Most of our habits are unconscious and very effective in helping us achieve many tasks throughout the day (Duhigg 2012). For example, most people follow similar morning routines of waking up at the same time, getting ready for work, eating breakfast, brushing their teeth and so on, without even thinking
about it. This is because they have done these activities so many times that the process is now automatic. Routines also work well to form new positive habits, like spending quality time with loved ones, eating healthily, engaging in fun/ stress-relieving activities and exercising regularly.

However, people faced with the day-in, day-out experience of chronic pain often create negative or destructive “coping” habits that can actually make their conditions worse (Thernstrom 2010). It is not unusual for chronic pain to spike at certain times of the day. This intensification of pain often cues sufferers to engage in habits or behaviors that, although dysfunctional, provide a form of short-term reward. For example, emotions such as anger and depression, thoughts of suicide and/ or comparisons to how things used to be in pain-free days distract the brain (as it processes those thoughts and emotions), temporarily overriding the sensations of pain (Thernstrom 2010). These routine habits provide fleeting relief, but unfortunately they also serve to prolong chronic pain conditions by changing brain chemistry and altering the mind and body’s response to pain (Thernstrom 2010).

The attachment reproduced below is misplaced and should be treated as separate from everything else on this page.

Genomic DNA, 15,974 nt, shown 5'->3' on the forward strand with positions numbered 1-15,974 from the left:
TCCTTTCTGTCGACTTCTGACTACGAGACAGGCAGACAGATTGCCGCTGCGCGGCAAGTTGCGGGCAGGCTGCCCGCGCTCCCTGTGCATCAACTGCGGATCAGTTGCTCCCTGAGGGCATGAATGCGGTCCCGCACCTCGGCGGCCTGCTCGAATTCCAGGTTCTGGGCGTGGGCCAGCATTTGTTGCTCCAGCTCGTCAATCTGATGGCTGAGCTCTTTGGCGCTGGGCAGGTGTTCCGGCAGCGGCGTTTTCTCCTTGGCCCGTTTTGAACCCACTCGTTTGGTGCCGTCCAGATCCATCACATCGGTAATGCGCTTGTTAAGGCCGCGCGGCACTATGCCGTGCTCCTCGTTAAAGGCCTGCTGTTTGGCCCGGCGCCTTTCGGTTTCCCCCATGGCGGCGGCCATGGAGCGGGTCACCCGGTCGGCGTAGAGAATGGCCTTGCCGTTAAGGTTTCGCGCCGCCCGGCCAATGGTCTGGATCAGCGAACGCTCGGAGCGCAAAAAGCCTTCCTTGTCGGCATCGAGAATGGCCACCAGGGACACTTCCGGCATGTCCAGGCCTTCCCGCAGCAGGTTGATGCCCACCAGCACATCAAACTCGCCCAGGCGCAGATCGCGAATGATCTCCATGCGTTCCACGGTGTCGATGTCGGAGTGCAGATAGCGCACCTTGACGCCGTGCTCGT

How These Mental Habits Affect the Body

Mental habits (i.e., routine emotional responses) that briefly distract the mind from chronic pain can cause many physical changes to take place in the body. Because the body perceives persistent pain as a threat,
the flight or fight response is triggered, and the instinct is to adapt protective postures and positions (Hanna 1988). Imagine an animal in pain; it curls up to shield its body and internal organs from further harm.

Human beings display the same defensive mechanisms by rounding the spine and shoulders and bringing the arms across the body in protection. Humans also stick their head forward and clench their teeth to ward off potential stressful interactions with others. The lower body responds by anteriorly tilting the pelvis and bringing the knees together to protect the genitalia (Hanna 1988). All of these changes to the skeletal system, if repeated time and time again, can exacerbate chronic pain by causing joint inflammation, disease and degeneration.